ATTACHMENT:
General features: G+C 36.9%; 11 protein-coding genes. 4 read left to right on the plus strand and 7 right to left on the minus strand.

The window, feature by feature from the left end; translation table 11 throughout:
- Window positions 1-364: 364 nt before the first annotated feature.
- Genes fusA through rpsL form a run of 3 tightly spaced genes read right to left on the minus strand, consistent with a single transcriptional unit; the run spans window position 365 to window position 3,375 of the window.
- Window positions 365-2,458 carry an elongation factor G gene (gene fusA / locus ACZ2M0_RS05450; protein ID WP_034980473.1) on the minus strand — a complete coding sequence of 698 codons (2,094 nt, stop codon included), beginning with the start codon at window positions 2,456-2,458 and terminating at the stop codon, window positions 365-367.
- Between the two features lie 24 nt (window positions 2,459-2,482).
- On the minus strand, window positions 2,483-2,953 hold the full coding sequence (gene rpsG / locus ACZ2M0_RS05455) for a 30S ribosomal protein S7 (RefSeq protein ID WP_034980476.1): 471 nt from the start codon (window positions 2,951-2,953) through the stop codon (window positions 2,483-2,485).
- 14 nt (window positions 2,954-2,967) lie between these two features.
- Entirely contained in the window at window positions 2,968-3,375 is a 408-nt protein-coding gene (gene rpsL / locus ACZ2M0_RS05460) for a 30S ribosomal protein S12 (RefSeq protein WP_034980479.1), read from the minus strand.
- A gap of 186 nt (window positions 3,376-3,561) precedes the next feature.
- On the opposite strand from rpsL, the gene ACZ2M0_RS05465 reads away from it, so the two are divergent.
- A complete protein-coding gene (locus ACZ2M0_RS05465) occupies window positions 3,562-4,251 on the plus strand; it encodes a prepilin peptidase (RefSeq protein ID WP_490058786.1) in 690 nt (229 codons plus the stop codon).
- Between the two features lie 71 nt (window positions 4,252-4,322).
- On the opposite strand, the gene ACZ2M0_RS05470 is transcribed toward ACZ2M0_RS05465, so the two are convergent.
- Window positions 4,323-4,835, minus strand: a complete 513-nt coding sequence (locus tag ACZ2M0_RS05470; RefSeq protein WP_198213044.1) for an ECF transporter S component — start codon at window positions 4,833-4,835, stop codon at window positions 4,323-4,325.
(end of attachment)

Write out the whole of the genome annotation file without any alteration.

General features: G+C 36.9%; 11 protein-coding genes. 4 read left to right on the plus strand and 7 right to left on the minus strand.

The window, feature by feature from the left end; translation table 11 throughout:
- Window positions 1-364: 364 nt before the first annotated feature.
- Genes fusA through rpsL form a run of 3 tightly spaced genes read right to left on the minus strand, consistent with a single transcriptional unit; the run spans window position 365 to window position 3,375 of the window.
- Window positions 365-2,458 carry an elongation factor G gene (gene fusA / locus ACZ2M0_RS05450; protein ID WP_034980473.1) on the minus strand — a complete coding sequence of 698 codons (2,094 nt, stop codon included), beginning with the start codon at window positions 2,456-2,458 and terminating at the stop codon, window positions 365-367.
- Between the two features lie 24 nt (window positions 2,459-2,482).
- On the minus strand, window positions 2,483-2,953 hold the full coding sequence (gene rpsG / locus ACZ2M0_RS05455) for a 30S ribosomal protein S7 (RefSeq protein ID WP_034980476.1): 471 nt from the start codon (window positions 2,951-2,953) through the stop codon (window positions 2,483-2,485).
- 14 nt (window positions 2,954-2,967) lie between these two features.
- Entirely contained in the window at window positions 2,968-3,375 is a 408-nt protein-coding gene (gene rpsL / locus ACZ2M0_RS05460) for a 30S ribosomal protein S12 (RefSeq protein WP_034980479.1), read from the minus strand.
- A gap of 186 nt (window positions 3,376-3,561) precedes the next feature.
- On the opposite strand from rpsL, the gene ACZ2M0_RS05465 reads away from it, so the two are divergent.
- A complete protein-coding gene (locus ACZ2M0_RS05465) occupies window positions 3,562-4,251 on the plus strand; it encodes a prepilin peptidase (RefSeq protein ID WP_490058786.1) in 690 nt (229 codons plus the stop codon).
- Between the two features lie 71 nt (window positions 4,252-4,322).
- On the opposite strand, the gene ACZ2M0_RS05470 is transcribed toward ACZ2M0_RS05465, so the two are convergent.
- Window positions 4,323-4,835, minus strand: a complete 513-nt coding sequence (locus tag ACZ2M0_RS05470; RefSeq protein WP_198213044.1) for an ECF transporter S component — start codon at window positions 4,833-4,835, stop codon at window positions 4,323-4,325.